Population

  • The smallest entity electing a mayor is the commune of Salcia, in Taraclia District (population 441). It consists of the village of Salcia, population 382, and the village of Orehovca, population 59. The largest entity is the municipality of Chișinău, electing a mayor for 712,218 inhabitants.
  • The largest number of localities governed by a single commune or city government in Moldova is 6. This is the case for:
On the opposite end, 42 of the 66 cities, and about half the communes of Moldova have local administration providing services for a single locality.
The village of Schinoasa was outlined within commune Țibirica, Călărași District in 2007, and information is not available yet whether it has any population.
  • Village (hamlet) Ivanovca, commune Natalievca, Fălești District, population 19, inhabited by 14 Russians and 5 Ukrainians, is the only inhabited locality in Moldova without any ethnic Moldovans. On the opposite end, one commune, Cigîrleni, Ialoveni District, population 2,411, and 42 villages of sub-commune level (population varying from 1 to 673), have a 100% Moldovan population.

Coincidal names

There are 147 settlement names shared by multiple localities in Moldova. Most notable cases includes these:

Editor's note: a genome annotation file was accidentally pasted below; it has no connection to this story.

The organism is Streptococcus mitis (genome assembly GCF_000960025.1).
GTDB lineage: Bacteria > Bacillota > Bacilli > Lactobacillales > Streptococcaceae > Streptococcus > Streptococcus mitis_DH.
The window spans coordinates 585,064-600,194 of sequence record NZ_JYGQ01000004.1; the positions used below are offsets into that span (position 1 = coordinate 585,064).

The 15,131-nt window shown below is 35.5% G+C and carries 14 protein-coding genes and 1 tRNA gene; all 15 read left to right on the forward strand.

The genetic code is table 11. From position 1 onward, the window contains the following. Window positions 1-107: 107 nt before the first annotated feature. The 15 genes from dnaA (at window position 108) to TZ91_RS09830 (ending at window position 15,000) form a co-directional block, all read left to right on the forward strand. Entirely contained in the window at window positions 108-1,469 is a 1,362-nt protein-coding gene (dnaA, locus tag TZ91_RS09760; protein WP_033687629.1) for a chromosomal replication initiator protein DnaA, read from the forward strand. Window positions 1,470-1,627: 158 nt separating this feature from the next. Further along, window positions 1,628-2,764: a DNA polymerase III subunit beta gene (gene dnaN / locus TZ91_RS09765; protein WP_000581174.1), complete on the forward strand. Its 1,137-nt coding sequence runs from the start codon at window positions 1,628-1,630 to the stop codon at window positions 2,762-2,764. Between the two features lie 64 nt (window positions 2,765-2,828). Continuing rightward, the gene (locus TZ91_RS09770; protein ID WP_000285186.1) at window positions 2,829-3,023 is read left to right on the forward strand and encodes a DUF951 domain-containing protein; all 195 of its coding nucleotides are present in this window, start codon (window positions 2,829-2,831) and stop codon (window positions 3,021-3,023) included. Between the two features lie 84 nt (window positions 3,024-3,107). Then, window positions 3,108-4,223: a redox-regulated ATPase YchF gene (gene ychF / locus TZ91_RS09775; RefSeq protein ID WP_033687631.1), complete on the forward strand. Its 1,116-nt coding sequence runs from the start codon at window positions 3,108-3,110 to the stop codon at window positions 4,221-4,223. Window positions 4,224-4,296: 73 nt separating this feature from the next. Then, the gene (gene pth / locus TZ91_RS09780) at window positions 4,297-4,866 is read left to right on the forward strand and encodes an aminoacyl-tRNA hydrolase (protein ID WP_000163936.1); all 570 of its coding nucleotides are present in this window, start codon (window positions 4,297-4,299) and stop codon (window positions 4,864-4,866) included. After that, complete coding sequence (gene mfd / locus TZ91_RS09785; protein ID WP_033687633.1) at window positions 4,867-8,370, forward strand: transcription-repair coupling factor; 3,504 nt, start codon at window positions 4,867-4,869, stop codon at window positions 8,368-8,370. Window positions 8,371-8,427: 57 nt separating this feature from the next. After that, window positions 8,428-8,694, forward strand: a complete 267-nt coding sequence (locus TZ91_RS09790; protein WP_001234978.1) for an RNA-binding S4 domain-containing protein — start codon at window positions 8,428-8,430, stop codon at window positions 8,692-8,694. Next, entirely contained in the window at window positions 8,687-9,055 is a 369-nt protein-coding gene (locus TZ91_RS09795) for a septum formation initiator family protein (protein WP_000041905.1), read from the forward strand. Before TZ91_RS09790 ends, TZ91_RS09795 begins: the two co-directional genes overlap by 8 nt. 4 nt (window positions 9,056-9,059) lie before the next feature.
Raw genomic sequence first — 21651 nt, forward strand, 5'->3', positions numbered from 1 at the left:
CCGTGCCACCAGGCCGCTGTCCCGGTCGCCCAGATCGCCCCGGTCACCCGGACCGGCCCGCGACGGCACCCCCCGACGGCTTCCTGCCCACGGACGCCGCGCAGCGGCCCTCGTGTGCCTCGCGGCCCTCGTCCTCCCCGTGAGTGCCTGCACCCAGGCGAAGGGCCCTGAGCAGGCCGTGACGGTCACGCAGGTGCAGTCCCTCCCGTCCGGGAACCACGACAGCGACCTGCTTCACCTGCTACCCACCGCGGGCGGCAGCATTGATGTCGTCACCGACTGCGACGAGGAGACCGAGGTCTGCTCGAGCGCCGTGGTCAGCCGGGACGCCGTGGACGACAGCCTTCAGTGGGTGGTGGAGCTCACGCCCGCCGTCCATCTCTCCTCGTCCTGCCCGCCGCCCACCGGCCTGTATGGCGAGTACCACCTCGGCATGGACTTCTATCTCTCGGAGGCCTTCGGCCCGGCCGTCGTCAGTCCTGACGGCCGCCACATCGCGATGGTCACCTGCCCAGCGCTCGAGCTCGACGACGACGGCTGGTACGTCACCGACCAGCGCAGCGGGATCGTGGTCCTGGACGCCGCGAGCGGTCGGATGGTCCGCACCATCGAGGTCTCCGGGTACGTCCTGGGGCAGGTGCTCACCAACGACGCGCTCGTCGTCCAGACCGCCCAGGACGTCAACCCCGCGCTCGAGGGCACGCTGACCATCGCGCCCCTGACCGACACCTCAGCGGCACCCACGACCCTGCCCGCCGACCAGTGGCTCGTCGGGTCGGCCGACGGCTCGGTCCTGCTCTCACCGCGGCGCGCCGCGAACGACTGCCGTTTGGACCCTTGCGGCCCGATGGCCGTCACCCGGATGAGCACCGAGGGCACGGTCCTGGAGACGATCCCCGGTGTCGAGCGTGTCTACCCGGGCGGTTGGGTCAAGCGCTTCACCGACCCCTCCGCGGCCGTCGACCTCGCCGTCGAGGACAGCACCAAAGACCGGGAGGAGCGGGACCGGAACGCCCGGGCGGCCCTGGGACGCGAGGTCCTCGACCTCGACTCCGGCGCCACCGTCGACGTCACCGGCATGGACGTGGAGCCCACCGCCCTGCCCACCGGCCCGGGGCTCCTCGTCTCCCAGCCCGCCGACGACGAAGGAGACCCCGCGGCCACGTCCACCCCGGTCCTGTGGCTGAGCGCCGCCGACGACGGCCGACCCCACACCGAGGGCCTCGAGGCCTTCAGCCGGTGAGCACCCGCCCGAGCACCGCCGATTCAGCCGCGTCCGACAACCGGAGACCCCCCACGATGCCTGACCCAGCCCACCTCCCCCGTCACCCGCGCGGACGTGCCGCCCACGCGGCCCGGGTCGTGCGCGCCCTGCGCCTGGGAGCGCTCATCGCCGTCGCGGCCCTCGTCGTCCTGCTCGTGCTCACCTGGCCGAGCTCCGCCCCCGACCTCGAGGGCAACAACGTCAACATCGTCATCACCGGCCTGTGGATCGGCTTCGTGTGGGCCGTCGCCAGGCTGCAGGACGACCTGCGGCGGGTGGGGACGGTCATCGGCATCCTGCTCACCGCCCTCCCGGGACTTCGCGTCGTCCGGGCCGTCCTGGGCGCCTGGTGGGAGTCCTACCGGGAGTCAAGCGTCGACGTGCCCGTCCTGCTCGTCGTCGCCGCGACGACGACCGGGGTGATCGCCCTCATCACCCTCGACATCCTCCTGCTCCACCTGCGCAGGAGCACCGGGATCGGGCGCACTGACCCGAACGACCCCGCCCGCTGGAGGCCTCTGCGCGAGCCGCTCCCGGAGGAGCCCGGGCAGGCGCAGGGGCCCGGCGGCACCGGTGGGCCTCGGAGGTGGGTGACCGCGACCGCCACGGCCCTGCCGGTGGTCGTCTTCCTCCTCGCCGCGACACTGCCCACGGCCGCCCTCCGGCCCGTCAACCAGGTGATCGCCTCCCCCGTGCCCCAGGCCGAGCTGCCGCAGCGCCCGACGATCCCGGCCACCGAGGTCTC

Previous divisions

Counties (1998-2003)

Between 1998 and February 2003, Moldova was divided into 12 territorial units, including 1 municipality, 1 autonomous territorial unit, 1 territorial unit, and 9 counties (Romanian: județe; seats in brackets):

  1. Chișinău municipality, surrounded by Chișinău county, but different from it
  2. Bălți County (Bălți)
  3. Cahul County (Cahul)
  4. Chișinău County (Chișinău)
  5. Edineț County (Edineț)
  6. Lăpușna County (Hîncești)
  7. Orhei County (Orhei)
  8. Soroca County (Soroca)
  9. Tighina County (Moldova) (Căușeni)
  10. Ungheni County (Ungheni)
  11. Găgăuzia, autonomous territorial unit (Comrat)
  12. Stânga Nistrului, territorial unit (Dubăsari)

In October 1999, Taraclia County was split out from the Cahul County; it coincides with the current Taraclia District.

Cities and districts (1991-1998)

Between 1991-1998, Moldova was divided into 10 cities and 40 districts:[9]

Cities
Districts
  • Anenii Noi
  • Basarabeasca
  • Brinceni
  • Cahul
  • Camenca
  • Cantemir
  • Căinari
  • Călărași
  • Căușeni
  • Ceadîr-Lunga
  • Cimișlia
  • Comrat
  • Criuleni
  • Dondușeni
  • Drochia
  • Dubăsari
  • Edineț
  • Fălești
  • Florești
  • Glodeni
  • Grigoriopol
  • Hîncești
  • Ialoveni
  • Leova
  • Nisporeni
  • Ocnița
  • Orhei
  • Rezina
  • Rîbnița
  • Rîșcani
  • Sîngerei
  • Slobozia
  • Soroca
  • Strășeni
  • Șoldănești
  • Ștefan Vodă
  • Taraclia
  • Telenești
  • Ungheni
  • Vulcănești

See also

References